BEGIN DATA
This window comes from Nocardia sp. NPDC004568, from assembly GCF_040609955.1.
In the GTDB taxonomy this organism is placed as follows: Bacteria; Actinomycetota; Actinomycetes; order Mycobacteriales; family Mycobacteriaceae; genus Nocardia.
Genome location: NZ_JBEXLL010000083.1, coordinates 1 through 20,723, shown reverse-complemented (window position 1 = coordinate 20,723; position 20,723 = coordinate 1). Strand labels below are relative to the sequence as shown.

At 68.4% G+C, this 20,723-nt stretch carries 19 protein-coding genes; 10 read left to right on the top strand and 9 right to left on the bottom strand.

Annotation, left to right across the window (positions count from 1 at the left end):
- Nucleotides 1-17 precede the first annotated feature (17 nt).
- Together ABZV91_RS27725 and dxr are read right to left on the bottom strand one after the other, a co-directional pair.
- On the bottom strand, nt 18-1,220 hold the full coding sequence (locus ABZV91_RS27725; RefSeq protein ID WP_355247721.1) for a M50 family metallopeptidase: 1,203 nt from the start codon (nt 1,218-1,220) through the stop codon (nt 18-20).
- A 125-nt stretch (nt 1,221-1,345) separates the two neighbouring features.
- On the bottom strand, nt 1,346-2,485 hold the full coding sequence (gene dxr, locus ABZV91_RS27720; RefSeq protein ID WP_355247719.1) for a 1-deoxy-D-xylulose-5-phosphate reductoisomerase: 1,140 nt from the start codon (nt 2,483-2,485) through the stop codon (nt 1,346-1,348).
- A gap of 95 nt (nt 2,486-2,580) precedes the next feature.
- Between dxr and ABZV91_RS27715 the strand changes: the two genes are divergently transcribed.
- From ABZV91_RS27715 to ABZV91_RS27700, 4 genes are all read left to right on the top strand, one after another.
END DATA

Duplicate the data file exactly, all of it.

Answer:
This window comes from Nocardia sp. NPDC004568, from assembly GCF_040609955.1.
In the GTDB taxonomy this organism is placed as follows: Bacteria; Actinomycetota; Actinomycetes; order Mycobacteriales; family Mycobacteriaceae; genus Nocardia.
Genome location: NZ_JBEXLL010000083.1, coordinates 1 through 20,723, shown reverse-complemented (window position 1 = coordinate 20,723; position 20,723 = coordinate 1). Strand labels below are relative to the sequence as shown.

At 68.4% G+C, this 20,723-nt stretch carries 19 protein-coding genes; 10 read left to right on the top strand and 9 right to left on the bottom strand.

Annotation, left to right across the window (positions count from 1 at the left end):
- Nucleotides 1-17 precede the first annotated feature (17 nt).
- Together ABZV91_RS27725 and dxr are read right to left on the bottom strand one after the other, a co-directional pair.
- On the bottom strand, nt 18-1,220 hold the full coding sequence (locus ABZV91_RS27725; RefSeq protein ID WP_355247721.1) for a M50 family metallopeptidase: 1,203 nt from the start codon (nt 1,218-1,220) through the stop codon (nt 18-20).
- A 125-nt stretch (nt 1,221-1,345) separates the two neighbouring features.
- On the bottom strand, nt 1,346-2,485 hold the full coding sequence (gene dxr, locus ABZV91_RS27720; RefSeq protein ID WP_355247719.1) for a 1-deoxy-D-xylulose-5-phosphate reductoisomerase: 1,140 nt from the start codon (nt 2,483-2,485) through the stop codon (nt 1,346-1,348).
- A gap of 95 nt (nt 2,486-2,580) precedes the next feature.
- Between dxr and ABZV91_RS27715 the strand changes: the two genes are divergently transcribed.
- From ABZV91_RS27715 to ABZV91_RS27700, 4 genes are all read left to right on the top strand, one after another.